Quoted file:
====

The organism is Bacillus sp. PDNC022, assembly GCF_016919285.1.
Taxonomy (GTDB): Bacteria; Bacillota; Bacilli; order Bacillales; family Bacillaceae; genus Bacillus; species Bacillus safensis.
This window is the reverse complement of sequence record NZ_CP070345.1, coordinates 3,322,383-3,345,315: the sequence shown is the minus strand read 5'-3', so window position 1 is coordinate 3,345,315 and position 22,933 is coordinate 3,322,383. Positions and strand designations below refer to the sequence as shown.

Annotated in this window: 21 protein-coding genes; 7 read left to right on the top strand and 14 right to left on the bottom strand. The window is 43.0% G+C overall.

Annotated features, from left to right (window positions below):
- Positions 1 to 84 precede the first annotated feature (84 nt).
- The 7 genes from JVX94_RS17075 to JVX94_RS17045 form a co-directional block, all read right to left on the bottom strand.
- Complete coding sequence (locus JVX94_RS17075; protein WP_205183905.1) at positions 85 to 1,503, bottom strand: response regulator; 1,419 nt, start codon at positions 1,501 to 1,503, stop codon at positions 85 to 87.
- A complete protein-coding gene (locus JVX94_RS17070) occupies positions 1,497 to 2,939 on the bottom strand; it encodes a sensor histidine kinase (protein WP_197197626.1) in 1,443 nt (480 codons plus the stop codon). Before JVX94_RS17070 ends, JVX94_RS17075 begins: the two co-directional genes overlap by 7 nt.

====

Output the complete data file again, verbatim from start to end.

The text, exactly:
The organism is Bacillus sp. PDNC022, assembly GCF_016919285.1.
Taxonomy (GTDB): Bacteria; Bacillota; Bacilli; order Bacillales; family Bacillaceae; genus Bacillus; species Bacillus safensis.
This window is the reverse complement of sequence record NZ_CP070345.1, coordinates 3,322,383-3,345,315: the sequence shown is the minus strand read 5'-3', so window position 1 is coordinate 3,345,315 and position 22,933 is coordinate 3,322,383. Positions and strand designations below refer to the sequence as shown.

Annotated in this window: 21 protein-coding genes; 7 read left to right on the top strand and 14 right to left on the bottom strand. The window is 43.0% G+C overall.

Annotated features, from left to right (window positions below):
- Positions 1 to 84 precede the first annotated feature (84 nt).
- The 7 genes from JVX94_RS17075 to JVX94_RS17045 form a co-directional block, all read right to left on the bottom strand.
- Complete coding sequence (locus JVX94_RS17075; protein WP_205183905.1) at positions 85 to 1,503, bottom strand: response regulator; 1,419 nt, start codon at positions 1,501 to 1,503, stop codon at positions 85 to 87.
- A complete protein-coding gene (locus JVX94_RS17070) occupies positions 1,497 to 2,939 on the bottom strand; it encodes a sensor histidine kinase (protein WP_197197626.1) in 1,443 nt (480 codons plus the stop codon). Before JVX94_RS17070 ends, JVX94_RS17075 begins: the two co-directional genes overlap by 7 nt.